IR-2014-97, Oct. 7, 2014
WASHINGTON ― The Internal Revenue Service today made it easier for
taxpayers who hold interests in either of two popular Canadian
retirement plans to get favorable U.S. tax treatment and took additional
steps to simplify procedures for U.S. taxpayers with these plans.
As part of this, the IRS provided retroactive relief to eligible
taxpayers who failed to properly choose this benefit in the past. In
addition, the IRS is eliminating a special annual reporting requirement
that has long applied to taxpayers with these retirement plans.
Under this change, many Americans and Canadians with registered
retirement savings plans (RRSPs) and registered retirement income funds
(RRIFs) now automatically qualify for tax deferral similar to that
available to participants in U.S. individual retirement accounts (IRAs)
and 401(k) plans. In general, U.S. citizens and resident aliens qualify
for this special treatment as long as they filed and continue to file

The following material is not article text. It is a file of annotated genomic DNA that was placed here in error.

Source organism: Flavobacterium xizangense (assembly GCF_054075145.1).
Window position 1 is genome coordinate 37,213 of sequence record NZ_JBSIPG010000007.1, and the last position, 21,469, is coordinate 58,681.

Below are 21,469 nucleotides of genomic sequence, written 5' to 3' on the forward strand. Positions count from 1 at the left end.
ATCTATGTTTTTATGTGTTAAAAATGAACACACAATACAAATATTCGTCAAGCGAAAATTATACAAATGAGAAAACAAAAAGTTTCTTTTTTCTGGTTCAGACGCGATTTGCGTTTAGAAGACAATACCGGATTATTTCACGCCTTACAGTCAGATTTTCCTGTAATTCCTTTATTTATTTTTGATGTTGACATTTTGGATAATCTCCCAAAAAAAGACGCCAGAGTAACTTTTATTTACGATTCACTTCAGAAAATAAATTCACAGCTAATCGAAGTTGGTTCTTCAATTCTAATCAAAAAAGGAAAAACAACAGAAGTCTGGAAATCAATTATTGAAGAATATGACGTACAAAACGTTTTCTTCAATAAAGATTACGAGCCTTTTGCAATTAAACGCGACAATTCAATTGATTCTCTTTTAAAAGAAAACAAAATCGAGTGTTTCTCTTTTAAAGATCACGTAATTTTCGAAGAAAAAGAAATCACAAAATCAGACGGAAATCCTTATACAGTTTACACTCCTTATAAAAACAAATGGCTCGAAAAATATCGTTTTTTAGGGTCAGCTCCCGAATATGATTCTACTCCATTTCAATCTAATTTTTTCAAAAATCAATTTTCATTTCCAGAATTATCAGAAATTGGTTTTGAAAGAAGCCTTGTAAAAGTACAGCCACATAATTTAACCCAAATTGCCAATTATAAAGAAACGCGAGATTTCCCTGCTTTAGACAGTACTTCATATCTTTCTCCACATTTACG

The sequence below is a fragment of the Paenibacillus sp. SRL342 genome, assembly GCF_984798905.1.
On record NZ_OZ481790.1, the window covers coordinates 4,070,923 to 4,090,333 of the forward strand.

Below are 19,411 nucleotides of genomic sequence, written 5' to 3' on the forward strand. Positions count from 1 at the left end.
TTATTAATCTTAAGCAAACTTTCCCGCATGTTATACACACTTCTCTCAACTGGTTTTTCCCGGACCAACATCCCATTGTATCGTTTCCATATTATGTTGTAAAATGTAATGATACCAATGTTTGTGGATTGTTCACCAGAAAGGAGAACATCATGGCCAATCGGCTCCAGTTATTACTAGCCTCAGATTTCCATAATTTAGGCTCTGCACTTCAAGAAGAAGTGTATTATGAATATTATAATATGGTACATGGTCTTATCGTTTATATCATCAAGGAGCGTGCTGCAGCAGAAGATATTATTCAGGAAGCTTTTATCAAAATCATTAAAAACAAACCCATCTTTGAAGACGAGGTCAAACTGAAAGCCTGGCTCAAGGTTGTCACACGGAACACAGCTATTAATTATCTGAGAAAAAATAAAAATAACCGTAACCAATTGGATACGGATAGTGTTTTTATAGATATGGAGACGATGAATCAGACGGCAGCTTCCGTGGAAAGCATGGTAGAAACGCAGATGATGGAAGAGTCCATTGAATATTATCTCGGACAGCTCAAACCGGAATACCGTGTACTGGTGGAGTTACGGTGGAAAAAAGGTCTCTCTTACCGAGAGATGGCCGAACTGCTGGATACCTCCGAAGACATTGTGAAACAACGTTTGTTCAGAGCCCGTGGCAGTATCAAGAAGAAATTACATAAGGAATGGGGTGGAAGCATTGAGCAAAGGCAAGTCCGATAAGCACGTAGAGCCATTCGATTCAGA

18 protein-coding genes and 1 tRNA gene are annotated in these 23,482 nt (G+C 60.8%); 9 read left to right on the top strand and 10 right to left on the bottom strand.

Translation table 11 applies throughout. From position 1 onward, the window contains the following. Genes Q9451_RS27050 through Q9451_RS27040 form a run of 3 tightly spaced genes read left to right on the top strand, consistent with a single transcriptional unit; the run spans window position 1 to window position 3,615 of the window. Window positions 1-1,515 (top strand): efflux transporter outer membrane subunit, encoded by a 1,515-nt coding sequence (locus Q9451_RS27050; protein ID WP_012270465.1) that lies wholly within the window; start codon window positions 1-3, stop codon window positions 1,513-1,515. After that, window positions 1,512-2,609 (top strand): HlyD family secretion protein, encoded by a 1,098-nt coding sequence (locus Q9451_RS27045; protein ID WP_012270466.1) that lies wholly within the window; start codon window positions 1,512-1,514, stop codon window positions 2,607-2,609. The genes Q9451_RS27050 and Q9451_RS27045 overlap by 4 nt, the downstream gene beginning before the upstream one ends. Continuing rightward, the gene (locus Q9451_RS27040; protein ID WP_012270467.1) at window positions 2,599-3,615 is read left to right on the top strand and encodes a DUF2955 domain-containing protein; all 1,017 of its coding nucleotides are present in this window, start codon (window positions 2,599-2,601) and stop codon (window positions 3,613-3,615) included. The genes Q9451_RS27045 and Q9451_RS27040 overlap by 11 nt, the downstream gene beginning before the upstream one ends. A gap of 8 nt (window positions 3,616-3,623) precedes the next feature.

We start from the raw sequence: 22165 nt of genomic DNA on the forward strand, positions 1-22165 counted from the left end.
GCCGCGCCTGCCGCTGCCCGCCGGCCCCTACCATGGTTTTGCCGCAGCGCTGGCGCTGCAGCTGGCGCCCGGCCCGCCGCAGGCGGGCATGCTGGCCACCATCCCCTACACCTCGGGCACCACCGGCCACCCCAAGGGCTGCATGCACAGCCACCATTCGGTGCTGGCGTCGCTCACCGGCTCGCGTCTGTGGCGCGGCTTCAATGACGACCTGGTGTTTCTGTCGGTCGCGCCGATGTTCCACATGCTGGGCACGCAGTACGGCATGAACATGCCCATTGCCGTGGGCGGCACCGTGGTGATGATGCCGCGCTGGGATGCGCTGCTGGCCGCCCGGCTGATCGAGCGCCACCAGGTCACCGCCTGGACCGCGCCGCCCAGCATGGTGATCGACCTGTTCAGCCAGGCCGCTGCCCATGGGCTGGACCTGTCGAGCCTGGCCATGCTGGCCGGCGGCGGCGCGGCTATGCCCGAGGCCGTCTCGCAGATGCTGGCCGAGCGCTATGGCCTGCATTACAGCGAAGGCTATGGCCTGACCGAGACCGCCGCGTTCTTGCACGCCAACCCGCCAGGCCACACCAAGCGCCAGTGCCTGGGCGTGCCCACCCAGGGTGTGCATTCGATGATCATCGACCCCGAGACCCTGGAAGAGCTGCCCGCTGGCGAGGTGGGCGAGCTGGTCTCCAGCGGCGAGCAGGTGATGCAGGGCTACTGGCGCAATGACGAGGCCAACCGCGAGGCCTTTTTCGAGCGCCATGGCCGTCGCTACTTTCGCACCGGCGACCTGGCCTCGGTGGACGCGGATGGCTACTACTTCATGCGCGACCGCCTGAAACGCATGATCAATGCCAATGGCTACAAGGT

U.S. returns for any year they held an interest in an RRSP or RRIF and
include any distributions as income on their U.S. returns.
The change relates to a longstanding provision in the U.S.-Canada
tax treaty that enables U.S. citizens and resident aliens to defer tax
on income accruing in their RRSP or RRIF until it is distributed.
Otherwise, U.S. tax is due each year on this income, even if it is not
In the past, however, taxpayers generally would get tax deferral by attaching Form 8891
to their return and choosing this tax treaty benefit, something many
eligible taxpayers failed to do. Before today’s change, a primary way to
correct this omission and retroactively obtain the treaty benefit was
to request a private letter ruling from the IRS, a costly and often
Many taxpayers also failed to comply with another requirement; namely
that they file Form 8891 each year reporting details about each RRSP
and RRIF, including contributions made, income earned and distributions
made. This requirement applied regardless of whether they chose the
special tax treatment. The IRS is eliminating Form 8891, and taxpayers
are no longer required to file this form for any year, past or present.
The revenue procedure does not modify any other U.S. reporting
requirements that may apply under the Bank Secrecy Act (BSA) and section
6038D. See FinCEN Form 114 due by June 30 of each year, and Form 8938
attached to a U.S. income tax return for more information about the
reporting requirements under the BSA and section 6038D. Different
reporting thresholds and special rules apply to each of these forms.
Further details on today’s change can be found in Revenue Procedure 2014-55, posted on IRS.gov.